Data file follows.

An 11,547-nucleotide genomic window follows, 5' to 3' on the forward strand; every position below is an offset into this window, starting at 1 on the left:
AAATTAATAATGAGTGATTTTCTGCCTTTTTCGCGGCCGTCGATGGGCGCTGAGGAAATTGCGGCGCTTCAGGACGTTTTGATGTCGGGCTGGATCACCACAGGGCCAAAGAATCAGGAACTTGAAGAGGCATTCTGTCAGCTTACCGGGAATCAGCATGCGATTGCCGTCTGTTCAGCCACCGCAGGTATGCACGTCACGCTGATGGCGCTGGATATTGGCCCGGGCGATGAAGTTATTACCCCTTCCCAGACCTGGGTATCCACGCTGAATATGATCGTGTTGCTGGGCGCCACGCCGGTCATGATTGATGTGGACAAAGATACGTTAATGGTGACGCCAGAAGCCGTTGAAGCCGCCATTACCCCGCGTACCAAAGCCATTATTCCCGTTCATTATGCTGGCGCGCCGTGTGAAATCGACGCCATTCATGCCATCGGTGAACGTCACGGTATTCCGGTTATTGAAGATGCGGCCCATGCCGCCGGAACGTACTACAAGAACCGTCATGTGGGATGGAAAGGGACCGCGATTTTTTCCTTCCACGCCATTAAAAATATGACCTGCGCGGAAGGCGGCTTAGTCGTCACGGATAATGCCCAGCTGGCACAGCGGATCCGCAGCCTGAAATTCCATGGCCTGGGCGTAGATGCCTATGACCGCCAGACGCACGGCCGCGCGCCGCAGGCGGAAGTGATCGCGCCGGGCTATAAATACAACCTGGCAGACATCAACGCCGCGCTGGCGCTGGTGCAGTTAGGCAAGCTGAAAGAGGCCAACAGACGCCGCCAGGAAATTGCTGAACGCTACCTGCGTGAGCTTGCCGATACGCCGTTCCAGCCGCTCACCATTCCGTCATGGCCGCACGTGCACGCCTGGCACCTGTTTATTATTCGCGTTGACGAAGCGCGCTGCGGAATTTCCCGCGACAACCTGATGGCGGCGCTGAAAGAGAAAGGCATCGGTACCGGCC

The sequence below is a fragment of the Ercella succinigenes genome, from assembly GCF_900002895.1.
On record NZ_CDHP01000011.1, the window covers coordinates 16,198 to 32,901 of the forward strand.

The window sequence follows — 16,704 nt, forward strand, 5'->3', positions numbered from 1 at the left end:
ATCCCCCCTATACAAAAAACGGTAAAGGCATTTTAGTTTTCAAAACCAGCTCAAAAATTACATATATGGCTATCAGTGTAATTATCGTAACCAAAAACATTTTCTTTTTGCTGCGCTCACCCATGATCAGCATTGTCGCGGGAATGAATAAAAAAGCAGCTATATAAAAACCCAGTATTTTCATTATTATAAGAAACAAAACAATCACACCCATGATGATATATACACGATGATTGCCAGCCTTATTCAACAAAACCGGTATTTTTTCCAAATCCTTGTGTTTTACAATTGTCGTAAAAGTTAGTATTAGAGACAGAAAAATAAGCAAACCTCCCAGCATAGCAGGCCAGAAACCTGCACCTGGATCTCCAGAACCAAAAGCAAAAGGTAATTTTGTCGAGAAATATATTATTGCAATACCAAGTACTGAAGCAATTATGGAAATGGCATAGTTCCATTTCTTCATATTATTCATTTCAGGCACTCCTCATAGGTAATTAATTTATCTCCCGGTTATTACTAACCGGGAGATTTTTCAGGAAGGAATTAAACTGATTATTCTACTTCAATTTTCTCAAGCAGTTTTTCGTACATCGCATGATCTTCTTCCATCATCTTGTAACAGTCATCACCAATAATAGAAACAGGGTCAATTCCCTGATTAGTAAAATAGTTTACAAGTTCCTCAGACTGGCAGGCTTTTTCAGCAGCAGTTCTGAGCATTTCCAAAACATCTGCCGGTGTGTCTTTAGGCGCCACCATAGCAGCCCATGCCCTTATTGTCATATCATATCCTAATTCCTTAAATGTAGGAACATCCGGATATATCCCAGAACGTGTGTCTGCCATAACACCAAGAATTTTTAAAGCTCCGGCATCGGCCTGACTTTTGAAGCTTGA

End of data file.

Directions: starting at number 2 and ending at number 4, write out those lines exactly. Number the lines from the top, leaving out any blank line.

AAATTAATAATGAGTGATTTTCTGCCTTTTTCGCGGCCGTCGATGGGCGCTGAGGAAATTGCGGCGCTTCAGGACGTTTTGATGTCGGGCTGGATCACCACAGGGCCAAAGAATCAGGAACTTGAAGAGGCATTCTGTCAGCTTACCGGGAATCAGCATGCGATTGCCGTCTGTTCAGCCACCGCAGGTATGCACGTCACGCTGATGGCGCTGGATATTGGCCCGGGCGATGAAGTTATTACCCCTTCCCAGACCTGGGTATCCACGCTGAATATGATCGTGTTGCTGGGCGCCACGCCGGTCATGATTGATGTGGACAAAGATACGTTAATGGTGACGCCAGAAGCCGTTGAAGCCGCCATTACCCCGCGTACCAAAGCCATTATTCCCGTTCATTATGCTGGCGCGCCGTGTGAAATCGACGCCATTCATGCCATCGGTGAACGTCACGGTATTCCGGTTATTGAAGATGCGGCCCATGCCGCCGGAACGTACTACAAGAACCGTCATGTGGGATGGAAAGGGACCGCGATTTTTTCCTTCCACGCCATTAAAAATATGACCTGCGCGGAAGGCGGCTTAGTCGTCACGGATAATGCCCAGCTGGCACAGCGGATCCGCAGCCTGAAATTCCATGGCCTGGGCGTAGATGCCTATGACCGCCAGACGCACGGCCGCGCGCCGCAGGCGGAAGTGATCGCGCCGGGCTATAAATACAACCTGGCAGACATCAACGCCGCGCTGGCGCTGGTGCAGTTAGGCAAGCTGAAAGAGGCCAACAGACGCCGCCAGGAAATTGCTGAACGCTACCTGCGTGAGCTTGCCGATACGCCGTTCCAGCCGCTCACCATTCCGTCATGGCCGCACGTGCACGCCTGGCACCTGTTTATTATTCGCGTTGACGAAGCGCGCTGCGGAATTTCCCGCGACAACCTGATGGCGGCGCTGAAAGAGAAAGGCATCGGTACCGGCC

The sequence below is a fragment of the Ercella succinigenes genome, from assembly GCF_900002895.1.
On record NZ_CDHP01000011.1, the window covers coordinates 16,198 to 32,901 of the forward strand.